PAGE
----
Hannah van Kolfschooten and Angela Hefti
All over the world, individuals are taking governments to court for their role in climate change, or rather, their “climate inaction”. The 2022 Global Trends in Climate Change Litigation Policy Report shows that strategic litigation cases to enforce climate laws and policies have doubled since 2015. On 29 March 2023, the Grand Chamber of the European Court of Human Rights (ECtHR) heard its first climate case: KlimaSeniorinnen v. Switzerland. A group of senior women is suing Switzerland for failing to protect them from the harms of climate change. This case is likely the first climate case ever to be decided by a human rights court and is important for two reasons. First, it centers around health rights. Second, it is a case involving women’s health. It shows how women’s health rights could guide international climate litigation.
KlimaSeniorinnen (German for ‘senior climate women’) are suing Switzerland for neglecting the target of the Paris Agreement and failing to take action to limit global warming to a maximum of 1.5 degrees Celsius. Switzerland’s temperature is increasing two to three times faster than the global average, with extreme, life-threatening heatwaves as a result. KlimaSeniorinnen argues that Switzerland’s lack of action has violated their right to health, as interpreted under the European Convention on Human Rights. Specifically, they claim that as women they are more vulnerable to the effects of heatwaves, which exacerbate their existing health problems, and they are therefore disproportionately affected by Switzerland’s climate inaction. Rising temperatures affect women’s health more than men’s, especially pregnant people and heat-related mortality is higher in women than in men.
Climate change is the biggest health emergency of this century and is a new social determinant of health, impacting health directly and indirectly. We can no longer ignore the growing evidence of the impact of climate change on human health, especially for already marginalized populations. While the European Convention does not protect the right to a healthy environment as such, the ECtHR has a long track record of holding governments responsible when they fail to protect the health of their citizens from environmental harms. Examples include methane explosions caused by industrial activities, and toxic emissions from steel plants and toxic industrial waste plants, as well as natural hazards such as earthquakes. This strand of case law will form the basis for the Court to decide the Swiss climate case.
The ECtHR will have to examine the KlimaSeniorinnen case from both a health and a women’s rights perspective. A common issue is whether it is possible for applicants to prove in court that they are directly affected by climate change. In climate cases direct cause is difficult to establish but in this case, the applicants are suffering from heat-related health problems and thus are victims of climate change. To demonstrate the direct effects of extreme heat on their mental and physical health, the Swiss women are providing detailed medical reports. One has severe heat intolerance due to a cardiovascular illness, another has a pacemaker, and a third suffers chronic asthma, exacerbated by heat stress. Their age aggravates these health problems: as all women are aged over 75, they are at risk of dying from heat-related health problems.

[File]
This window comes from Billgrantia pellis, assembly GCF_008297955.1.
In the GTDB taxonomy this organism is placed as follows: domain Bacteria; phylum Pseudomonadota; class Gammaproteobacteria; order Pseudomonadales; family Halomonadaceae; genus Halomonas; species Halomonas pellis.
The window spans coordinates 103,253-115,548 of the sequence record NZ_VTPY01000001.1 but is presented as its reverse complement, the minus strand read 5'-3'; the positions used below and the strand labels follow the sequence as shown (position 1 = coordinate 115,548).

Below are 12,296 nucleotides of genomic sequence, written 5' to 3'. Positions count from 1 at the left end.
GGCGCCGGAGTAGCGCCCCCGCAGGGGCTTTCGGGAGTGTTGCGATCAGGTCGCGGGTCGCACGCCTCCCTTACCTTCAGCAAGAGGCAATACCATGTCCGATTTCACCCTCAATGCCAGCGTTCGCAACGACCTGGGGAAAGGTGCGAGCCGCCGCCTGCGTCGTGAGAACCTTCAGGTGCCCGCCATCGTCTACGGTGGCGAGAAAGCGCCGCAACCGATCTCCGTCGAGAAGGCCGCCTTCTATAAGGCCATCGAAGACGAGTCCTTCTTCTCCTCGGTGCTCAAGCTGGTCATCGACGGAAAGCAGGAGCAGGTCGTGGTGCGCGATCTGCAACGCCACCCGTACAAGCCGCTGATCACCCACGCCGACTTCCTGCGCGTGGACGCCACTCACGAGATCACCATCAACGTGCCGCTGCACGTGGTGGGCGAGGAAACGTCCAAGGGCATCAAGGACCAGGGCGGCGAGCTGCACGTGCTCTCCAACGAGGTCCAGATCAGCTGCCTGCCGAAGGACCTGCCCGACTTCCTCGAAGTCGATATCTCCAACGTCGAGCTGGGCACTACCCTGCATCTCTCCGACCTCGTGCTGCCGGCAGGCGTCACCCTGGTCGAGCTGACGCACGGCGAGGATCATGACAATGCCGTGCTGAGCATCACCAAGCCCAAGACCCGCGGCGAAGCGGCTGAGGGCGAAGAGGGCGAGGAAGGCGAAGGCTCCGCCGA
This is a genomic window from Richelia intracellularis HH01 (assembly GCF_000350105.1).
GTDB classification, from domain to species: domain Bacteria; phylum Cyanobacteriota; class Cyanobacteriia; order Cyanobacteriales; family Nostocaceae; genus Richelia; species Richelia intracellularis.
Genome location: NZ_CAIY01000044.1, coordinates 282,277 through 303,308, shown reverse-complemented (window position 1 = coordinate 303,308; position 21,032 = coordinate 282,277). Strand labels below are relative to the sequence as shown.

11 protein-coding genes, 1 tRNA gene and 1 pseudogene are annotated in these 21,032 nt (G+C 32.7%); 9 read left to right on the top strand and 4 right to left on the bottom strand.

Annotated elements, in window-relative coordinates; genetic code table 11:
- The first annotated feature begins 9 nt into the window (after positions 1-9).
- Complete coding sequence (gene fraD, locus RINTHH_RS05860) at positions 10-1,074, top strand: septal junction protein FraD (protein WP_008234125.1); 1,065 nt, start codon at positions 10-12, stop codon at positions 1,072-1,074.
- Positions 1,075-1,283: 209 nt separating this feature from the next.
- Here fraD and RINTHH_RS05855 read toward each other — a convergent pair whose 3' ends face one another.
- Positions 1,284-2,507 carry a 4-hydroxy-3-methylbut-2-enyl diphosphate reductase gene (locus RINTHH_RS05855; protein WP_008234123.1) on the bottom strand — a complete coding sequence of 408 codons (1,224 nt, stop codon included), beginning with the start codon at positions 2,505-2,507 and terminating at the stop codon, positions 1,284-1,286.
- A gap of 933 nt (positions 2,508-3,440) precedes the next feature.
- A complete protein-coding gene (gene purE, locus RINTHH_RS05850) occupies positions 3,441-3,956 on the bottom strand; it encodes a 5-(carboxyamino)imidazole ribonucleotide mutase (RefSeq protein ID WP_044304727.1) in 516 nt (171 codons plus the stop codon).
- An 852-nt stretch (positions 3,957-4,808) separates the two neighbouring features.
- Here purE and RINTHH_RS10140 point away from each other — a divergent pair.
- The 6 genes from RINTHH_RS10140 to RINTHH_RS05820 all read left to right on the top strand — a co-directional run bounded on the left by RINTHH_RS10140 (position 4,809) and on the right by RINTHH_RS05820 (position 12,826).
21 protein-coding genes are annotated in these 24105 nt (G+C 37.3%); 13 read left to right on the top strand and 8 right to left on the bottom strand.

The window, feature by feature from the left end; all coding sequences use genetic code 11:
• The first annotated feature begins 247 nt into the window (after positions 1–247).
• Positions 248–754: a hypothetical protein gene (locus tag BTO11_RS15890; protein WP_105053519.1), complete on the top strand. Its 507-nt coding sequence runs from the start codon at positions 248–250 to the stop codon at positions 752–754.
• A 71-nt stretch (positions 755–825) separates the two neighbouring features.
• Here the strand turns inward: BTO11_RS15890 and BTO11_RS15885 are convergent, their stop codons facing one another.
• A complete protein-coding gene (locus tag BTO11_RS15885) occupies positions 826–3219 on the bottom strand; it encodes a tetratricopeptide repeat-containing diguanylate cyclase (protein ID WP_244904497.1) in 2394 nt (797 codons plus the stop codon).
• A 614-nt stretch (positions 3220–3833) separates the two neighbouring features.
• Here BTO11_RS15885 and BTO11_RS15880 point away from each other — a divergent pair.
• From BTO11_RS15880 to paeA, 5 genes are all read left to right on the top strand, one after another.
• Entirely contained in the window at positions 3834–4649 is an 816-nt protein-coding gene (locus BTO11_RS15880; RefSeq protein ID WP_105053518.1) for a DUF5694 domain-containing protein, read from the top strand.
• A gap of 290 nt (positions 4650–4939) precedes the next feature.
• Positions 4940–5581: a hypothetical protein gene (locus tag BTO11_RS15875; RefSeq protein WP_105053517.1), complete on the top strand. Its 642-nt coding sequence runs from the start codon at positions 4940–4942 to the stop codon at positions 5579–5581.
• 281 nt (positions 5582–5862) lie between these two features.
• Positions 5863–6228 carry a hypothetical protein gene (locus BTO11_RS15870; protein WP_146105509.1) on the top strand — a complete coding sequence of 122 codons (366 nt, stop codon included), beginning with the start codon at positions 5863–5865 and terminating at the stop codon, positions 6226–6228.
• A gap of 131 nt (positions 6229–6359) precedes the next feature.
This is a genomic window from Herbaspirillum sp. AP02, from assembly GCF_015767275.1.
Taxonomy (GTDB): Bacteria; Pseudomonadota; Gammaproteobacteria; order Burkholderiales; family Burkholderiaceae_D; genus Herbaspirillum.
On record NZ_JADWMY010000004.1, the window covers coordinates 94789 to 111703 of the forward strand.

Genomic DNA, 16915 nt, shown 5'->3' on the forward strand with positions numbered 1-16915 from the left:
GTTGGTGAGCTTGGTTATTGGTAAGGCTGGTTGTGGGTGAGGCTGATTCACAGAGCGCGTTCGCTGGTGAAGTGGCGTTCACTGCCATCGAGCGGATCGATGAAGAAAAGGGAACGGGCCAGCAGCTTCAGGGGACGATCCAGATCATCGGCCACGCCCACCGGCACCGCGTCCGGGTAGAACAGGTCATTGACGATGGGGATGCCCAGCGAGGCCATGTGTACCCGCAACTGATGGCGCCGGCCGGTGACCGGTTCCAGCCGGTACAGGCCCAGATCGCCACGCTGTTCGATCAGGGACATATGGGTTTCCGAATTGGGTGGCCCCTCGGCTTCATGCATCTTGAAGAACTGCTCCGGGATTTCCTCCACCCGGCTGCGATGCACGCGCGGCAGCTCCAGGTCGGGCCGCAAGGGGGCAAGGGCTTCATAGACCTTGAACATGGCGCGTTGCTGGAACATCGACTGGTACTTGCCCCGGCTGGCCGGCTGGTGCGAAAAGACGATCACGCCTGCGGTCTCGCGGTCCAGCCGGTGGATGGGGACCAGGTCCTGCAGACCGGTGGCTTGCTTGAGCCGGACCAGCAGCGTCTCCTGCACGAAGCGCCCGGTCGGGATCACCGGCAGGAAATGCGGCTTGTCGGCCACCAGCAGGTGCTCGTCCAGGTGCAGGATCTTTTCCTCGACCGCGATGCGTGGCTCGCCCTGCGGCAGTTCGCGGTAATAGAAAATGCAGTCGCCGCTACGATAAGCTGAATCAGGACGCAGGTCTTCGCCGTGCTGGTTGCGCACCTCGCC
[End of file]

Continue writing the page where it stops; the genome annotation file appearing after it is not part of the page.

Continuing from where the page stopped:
Even though the Swiss women did not explicitly raise gender equality arguments, the ECtHR ought to examine the case from a nondiscrimination perspective, as gender inequality and climate change are undeniably interconnected. The ECtHR is increasingly ruling that special human rights guarantees are required because of intersectional factors such as gender and age. Switzerland is party to the Convention on the Elimination of All Forms of Discrimination (CEDAW), also known as the international bill of women’s rights. This treaty requires Switzerland to provide equal protection to women, for example, in accessing healthcare. The KlimaSeniorinnen case may just be the start of strategic human rights litigation at the intersection of climate change and health. The Court’s rich case law on reproductive rights, domestic violence, and sexual violence allows for other links between climate change and women’s health. Cases linking increased rates of domestic violence, forced marriage, and trafficking with climate change and women’s health can be expected.
KlimaSeniorinnen v. Switzerland confirms that climate change is first and foremost a health issue which exacerbates existing patterns of health inequity. The Swiss women make a strong argument that the government has failed to protect them from climate harm. Winning this case would benefit the planet and boost women’s health rights across the Europe, as the Court would recognize governments’ responsibilities to reduce health inequities experienced by women.
Hannah van Kolfschooten is a researcher/lecturer with the Law Centre for Health and Life at the University of Amsterdam, the Netherlands. She is currently a Visiting Researcher at Harvard Law School, USA.
Angela Hefti is a Swiss National Science Foundation Postdoctoral Fellow and a Visiting Researcher at Harvard Law School, USA.
This post was originally published with Health and Human Rights Journal.
Please cite as follows:
Hannah van Kolfschooten and Angela Hefti, ‘Women’s Health Rights can Guide International Climate Litigation: KlimaSeniorinnen v. Switzerland before the European Court of Human Rights’, Health and Human Rights Journal, 15 May 2023 at <https://www.hhrjournal.org/2023/05/womens-health-rights-can-guide-international-climate-litigation-klimaseniorinnen-v-switzerland-before-the-european-court-of-human-rights/>